Thursday, December 29, 2011

Love & The Public Good (part 2 of 2)

If a government, on this side of the cross, has become oppressive, with oppression generally linked to high levels of taxation (while we understand that the average person under the Roman empire paid well over half of their income---in the course of a subsistence lifestyle---in taxes, with this often leading to debt and ultimately slavery, which brings in the issue of “owe no one anything”), then the church of Christ need only look at itself and its failure to remain true to Jesus’ message of the advent of the kingdom of God, and of God’s desire to bring the rule of heaven to earth, as it has most likely retreated into an escapist fixation that limits the acceptance of Jesus’ challenging and world-altering message to going to heaven when one dies. 

It is worthwhile to re-read this section as a whole so that we can frame it within a statement made very early in this letter to the Romans.  Paul writes “Pay everyone what is owed: taxes to whom taxes are due, revenue to whom revenue is due, respect to whom respect is due, honor to whom honor is due. Owe no one anything, except to love one another, for the one who loves his neighbor has fulfilled the law.  For the commandments, ‘Do not commit adultery, do not murder, do not steal, do not covet,’ (and if there is any other commandment) are summed up in this, ‘Love your neighbor as yourself.’  Love does no wrong to a neighbor.  Therefore love is the fulfillment of the law” (13:7-10).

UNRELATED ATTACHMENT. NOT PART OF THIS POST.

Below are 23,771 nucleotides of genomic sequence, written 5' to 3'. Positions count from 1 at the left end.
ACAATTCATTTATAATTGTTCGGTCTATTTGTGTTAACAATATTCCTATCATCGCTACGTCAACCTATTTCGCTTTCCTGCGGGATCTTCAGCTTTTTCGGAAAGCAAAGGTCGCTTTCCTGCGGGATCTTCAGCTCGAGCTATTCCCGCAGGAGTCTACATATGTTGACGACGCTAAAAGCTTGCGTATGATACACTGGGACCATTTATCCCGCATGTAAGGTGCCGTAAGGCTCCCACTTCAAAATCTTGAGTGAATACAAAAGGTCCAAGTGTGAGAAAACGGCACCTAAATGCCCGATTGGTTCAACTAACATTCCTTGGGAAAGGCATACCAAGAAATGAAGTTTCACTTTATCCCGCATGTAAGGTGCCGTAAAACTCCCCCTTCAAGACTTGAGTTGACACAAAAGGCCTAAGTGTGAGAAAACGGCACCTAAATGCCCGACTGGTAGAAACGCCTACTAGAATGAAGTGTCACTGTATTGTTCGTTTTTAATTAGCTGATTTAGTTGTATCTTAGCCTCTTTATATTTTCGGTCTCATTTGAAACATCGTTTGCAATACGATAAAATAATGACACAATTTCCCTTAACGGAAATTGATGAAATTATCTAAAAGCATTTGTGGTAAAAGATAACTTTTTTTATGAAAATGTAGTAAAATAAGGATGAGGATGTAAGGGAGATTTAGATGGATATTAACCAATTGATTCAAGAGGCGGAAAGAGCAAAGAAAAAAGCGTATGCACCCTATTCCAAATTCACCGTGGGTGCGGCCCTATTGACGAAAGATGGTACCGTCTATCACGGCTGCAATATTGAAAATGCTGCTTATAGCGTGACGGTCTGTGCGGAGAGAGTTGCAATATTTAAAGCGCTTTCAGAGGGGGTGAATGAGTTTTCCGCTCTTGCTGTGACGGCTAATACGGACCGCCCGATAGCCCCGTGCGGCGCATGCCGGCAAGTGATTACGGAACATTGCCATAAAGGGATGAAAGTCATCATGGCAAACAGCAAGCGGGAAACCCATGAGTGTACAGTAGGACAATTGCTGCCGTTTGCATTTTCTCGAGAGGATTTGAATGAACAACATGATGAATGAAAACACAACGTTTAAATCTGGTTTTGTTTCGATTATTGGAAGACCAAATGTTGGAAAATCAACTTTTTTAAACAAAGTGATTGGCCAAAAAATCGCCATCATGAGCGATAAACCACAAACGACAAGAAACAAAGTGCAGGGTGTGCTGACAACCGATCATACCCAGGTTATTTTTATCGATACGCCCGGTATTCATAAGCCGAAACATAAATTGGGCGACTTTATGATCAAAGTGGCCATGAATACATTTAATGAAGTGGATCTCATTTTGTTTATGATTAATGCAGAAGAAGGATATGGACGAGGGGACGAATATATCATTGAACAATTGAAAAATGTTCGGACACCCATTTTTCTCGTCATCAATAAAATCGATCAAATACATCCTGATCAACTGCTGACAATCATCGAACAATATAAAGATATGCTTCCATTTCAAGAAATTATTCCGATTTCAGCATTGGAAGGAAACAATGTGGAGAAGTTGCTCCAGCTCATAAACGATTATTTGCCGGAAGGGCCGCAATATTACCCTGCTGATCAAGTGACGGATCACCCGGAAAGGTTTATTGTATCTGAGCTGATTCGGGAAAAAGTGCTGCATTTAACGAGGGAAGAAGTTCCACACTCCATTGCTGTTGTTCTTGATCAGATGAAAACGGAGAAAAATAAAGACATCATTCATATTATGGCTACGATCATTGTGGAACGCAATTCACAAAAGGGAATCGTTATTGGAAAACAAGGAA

Because this is a mixed congregation of both Jews and Gentiles, we can surmise that Paul’s use of “the law” would be well understood to be those basic provisions of the law (circumcision, Sabbath keeping, food regulations, refraining from worship of idols) that served as identity markers for Jews, and were constant points of contention and division in the early church.  Knowing this allows us to see how the unity and actions of love that are outlined and encouraged in chapter twelve of Romans come into play.  In addition to that, as we consider that this is a letter that will be read to a gathered church at a single sitting, we remind ourselves of a very early statement in the letter, wherein Paul uses the phrase “from faith to faith” (1:17). 

This simple statement sees Paul borrowing from the imperial propaganda of the day, which presents Caesar as the supreme benefactor.  The statement implies that Caesar is faithful to his subjects, providing them with peace and security, and therefore his subjects are faithful and loyal to him and to Rome.  We must hear the words of the thirteenth chapter with such words and thoughts in mind, in the knowledge that Paul is presenting Jesus as the actual supreme benefactor, of which the Caesar is merely a parody.  All civic interactions proceed within this framework, and the self-sacrificial love modeled by Jesus, which saw Him go to the cross (unconcerned with the shame because of the honor He trusted would come), becomes the model upon which the life of the Christian community is based (unconcerned with shame because of the honor that comes with what counts as the fulfillment of the law, thereby marking one out as a member of the people of God and a participant in His kingdom).